2
    Ultraviolet auroral images of Jupiter from the Juno Ultraviolet Spectrograph instrument. The images contain intensities from three spectral ranges, false-colored red, green and blue, providing qualitative information on precipitating electron energies (high, medium and low, respectively). Credit: NASA/SwRI/Randy Gladstone

    3
    Reconstructed view of Jupiter’s northern lights through the filters of the Juno Ultraviolet Spectrograph instrument on Dec. 11, 2016, as the Juno spacecraft approached Jupiter, passed over its poles, and plunged toward the equator. Such measurements present a real challenge for the spacecraft’s science instruments: Juno flies over Jupiter’s poles at 30 miles (50 kilometers) per second — more than 100,000 miles per hour — speeding past auroral forms in a matter of seconds. Credit: NASA/Bertrand Bonfond

    Scientists on NASA’s Juno mission have observed massive amounts of energy swirling over Jupiter’s polar regions that contribute to the giant planet’s powerful auroras — only not in ways the researchers expected.

    Examining data collected by the ultraviolet spectrograph and energetic-particle detector instruments aboard the Jupiter-orbiting Juno spacecraft, a team led by Barry Mauk of the Johns Hopkins University Applied Physics Laboratory (APL), Laurel, Maryland, observed signatures of powerful electric potentials, aligned with Jupiter’s magnetic field, that accelerate electrons toward the Jovian atmosphere at energies up to 400,000 electron volts. This is 10 to 30 times higher than the largest auroral potentials observed at Earth, where only several thousands of volts are typically needed to generate the most intense auroras — known as discrete auroras — the dazzling, twisting, snake-like northern and southern lights seen in places like Alaska and Canada, northern Europe, and many other northern and southern polar regions.

    Jupiter has the most powerful auroras in the solar system, so the team was not surprised that electric potentials play a role in their generation. What’s puzzling the researchers, Mauk said, is that despite the magnitudes of these potentials at Jupiter, they are observed only sometimes and are not the source of the most intense auroras, as they are at Earth.

    “At Jupiter, the brightest auroras are caused by some kind of turbulent acceleration process that we do not understand very well,” said Mauk, who leads the investigation team for the APL-built Jupiter Energetic Particle Detector Instrument (JEDI). “There are hints in our latest data indicating that as the power density of the auroral generation becomes stronger and stronger, the process becomes unstable and a new acceleration process takes over. But we’ll have to keep looking at the data.”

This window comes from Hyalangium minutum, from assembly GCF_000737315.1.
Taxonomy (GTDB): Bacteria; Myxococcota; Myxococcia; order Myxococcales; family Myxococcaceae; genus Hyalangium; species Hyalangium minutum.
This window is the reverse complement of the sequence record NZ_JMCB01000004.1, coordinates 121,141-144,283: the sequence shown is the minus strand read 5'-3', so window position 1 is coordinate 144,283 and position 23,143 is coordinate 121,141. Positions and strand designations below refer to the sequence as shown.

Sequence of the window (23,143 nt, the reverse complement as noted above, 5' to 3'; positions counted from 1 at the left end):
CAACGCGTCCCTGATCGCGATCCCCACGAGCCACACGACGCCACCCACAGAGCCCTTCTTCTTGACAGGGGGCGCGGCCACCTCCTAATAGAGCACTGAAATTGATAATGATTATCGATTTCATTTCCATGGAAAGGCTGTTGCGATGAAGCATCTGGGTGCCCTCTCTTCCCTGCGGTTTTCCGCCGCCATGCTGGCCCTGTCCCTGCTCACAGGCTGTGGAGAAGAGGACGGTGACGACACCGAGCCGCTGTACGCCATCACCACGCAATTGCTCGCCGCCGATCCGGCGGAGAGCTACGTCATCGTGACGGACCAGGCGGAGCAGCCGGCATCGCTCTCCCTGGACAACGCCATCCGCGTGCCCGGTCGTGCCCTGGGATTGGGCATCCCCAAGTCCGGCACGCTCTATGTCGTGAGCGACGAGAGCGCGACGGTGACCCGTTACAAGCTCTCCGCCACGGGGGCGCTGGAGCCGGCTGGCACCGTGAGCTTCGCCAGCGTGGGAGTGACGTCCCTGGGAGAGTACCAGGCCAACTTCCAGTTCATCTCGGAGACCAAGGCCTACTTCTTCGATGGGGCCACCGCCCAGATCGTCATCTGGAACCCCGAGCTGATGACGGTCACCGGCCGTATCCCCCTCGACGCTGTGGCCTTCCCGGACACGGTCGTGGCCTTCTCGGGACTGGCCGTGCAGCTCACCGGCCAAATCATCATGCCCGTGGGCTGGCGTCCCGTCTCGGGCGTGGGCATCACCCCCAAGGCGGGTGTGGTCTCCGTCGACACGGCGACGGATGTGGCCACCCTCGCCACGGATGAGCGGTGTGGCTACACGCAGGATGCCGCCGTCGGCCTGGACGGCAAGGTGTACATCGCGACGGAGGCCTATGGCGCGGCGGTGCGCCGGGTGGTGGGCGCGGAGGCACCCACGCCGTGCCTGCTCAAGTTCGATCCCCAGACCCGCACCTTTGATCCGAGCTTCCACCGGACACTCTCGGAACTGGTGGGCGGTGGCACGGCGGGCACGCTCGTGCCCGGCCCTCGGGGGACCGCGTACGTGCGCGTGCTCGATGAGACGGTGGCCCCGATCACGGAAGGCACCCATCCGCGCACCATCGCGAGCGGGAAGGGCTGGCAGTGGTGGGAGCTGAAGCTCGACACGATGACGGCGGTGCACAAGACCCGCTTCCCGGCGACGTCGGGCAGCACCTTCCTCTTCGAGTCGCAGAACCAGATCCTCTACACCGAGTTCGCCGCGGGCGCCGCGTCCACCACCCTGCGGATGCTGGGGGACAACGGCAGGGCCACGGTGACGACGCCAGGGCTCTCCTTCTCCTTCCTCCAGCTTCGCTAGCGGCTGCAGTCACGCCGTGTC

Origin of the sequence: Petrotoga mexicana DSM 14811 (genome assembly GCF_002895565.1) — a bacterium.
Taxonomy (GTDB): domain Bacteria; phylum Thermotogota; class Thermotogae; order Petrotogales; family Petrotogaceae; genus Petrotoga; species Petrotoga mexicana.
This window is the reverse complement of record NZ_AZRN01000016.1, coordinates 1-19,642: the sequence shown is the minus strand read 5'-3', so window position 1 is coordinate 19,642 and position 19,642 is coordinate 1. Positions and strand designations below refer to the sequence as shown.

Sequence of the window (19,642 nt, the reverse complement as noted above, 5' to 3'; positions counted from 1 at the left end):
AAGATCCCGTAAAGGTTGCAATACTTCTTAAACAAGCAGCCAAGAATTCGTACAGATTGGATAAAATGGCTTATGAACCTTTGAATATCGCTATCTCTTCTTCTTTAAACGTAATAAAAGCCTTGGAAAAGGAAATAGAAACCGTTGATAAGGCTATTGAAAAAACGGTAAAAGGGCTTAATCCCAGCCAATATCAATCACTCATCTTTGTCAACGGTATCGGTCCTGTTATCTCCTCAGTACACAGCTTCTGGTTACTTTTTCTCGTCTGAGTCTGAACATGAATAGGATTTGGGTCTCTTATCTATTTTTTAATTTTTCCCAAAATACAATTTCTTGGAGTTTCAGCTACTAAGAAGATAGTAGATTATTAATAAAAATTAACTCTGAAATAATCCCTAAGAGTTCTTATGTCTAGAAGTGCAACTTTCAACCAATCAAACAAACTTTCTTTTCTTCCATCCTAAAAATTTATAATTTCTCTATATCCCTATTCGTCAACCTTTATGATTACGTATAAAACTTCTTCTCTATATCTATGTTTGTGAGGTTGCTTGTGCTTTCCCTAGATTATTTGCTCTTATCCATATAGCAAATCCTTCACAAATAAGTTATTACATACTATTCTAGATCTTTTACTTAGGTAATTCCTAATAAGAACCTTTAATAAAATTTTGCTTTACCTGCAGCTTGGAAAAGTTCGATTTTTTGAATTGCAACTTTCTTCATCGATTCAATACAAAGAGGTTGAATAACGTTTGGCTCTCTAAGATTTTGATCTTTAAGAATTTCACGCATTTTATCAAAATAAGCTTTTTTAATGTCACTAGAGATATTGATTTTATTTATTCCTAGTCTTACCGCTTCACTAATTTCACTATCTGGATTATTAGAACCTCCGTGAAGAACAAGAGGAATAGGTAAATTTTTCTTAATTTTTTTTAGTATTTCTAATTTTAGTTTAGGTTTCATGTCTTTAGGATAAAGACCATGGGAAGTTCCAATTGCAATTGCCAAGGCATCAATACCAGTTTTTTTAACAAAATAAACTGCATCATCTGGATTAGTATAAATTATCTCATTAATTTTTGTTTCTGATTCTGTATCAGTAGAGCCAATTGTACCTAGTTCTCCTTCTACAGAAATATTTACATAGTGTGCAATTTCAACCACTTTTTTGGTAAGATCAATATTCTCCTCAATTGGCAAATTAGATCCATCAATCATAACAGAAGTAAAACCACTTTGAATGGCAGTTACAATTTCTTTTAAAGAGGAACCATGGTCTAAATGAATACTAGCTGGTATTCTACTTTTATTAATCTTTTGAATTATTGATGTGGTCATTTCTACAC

Scientists consider Jupiter to be a physics lab of sorts for worlds beyond our solar system, saying the ability of Jupiter to accelerate charged particles to immense energies has implications for how more distant astrophysical systems accelerate particles. But what they learn about the forces driving Jupiter’s auroras and shaping its space weather environment also has practical implications in our own planetary backyard.

    “The highest energies that we are observing within Jupiter’s auroral regions are formidable. These energetic particles that create the auroras are part of the story in understanding Jupiter’s radiation belts, which pose such a challenge to Juno and to upcoming spacecraft missions to Jupiter under development,” said Mauk. “Engineering around the debilitating effects of radiation has always been a challenge to spacecraft engineers for missions at Earth and elsewhere in the solar system. What we learn here, and from spacecraft like NASA’s Van Allen Probes and MMS that are exploring Earth’s magnetosphere, will teach us a lot about space weather and protecting spacecraft and astronauts in harsh space environments. Comparing the processes at Jupiter and Earth is incredibly valuable in testing our ideas of how planetary physics works.”

    Mauk and colleagues present their findings in the Sept. 7 issue of the journal Nature.

    NASA’s Jet Propulsion Laboratory, Pasadena, California, manages the Juno mission for the principal investigator, Scott Bolton, of SwRI. Juno is part of NASA’s New Frontiers Program, which is managed at NASA’s Marshall Space Flight Center in Huntsville, Alabama, for NASA’s Science Mission Directorate. Lockheed Martin Space Systems, Denver, built the spacecraft.

    See the full article here .

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    Johns Hopkins Applied Physics Lab Campus

    Founded on March 10, 1942—just three months after the United States entered World War II—APL was created as part of a federal government effort to mobilize scientific resources to address wartime challenges.

    APL was assigned the task of finding a more effective way for ships to defend themselves against enemy air attacks. The Laboratory designed, built, and tested a radar proximity fuze (known as the VT fuze) that significantly increased the effectiveness of anti-aircraft shells in the Pacific—and, later, ground artillery during the invasion of Europe. The product of the Laboratory’s intense development effort was later judged to be, along with the atomic bomb and radar, one of the three most valuable technology developments of the war.

    On the basis of that successful collaboration, the government, The Johns Hopkins University, and APL made a commitment to continue their strategic relationship. The Laboratory rapidly became a major contributor to advances in guided missiles and submarine technologies. Today, more than seven decades later, the Laboratory’s numerous and diverse achievements continue to strengthen our nation.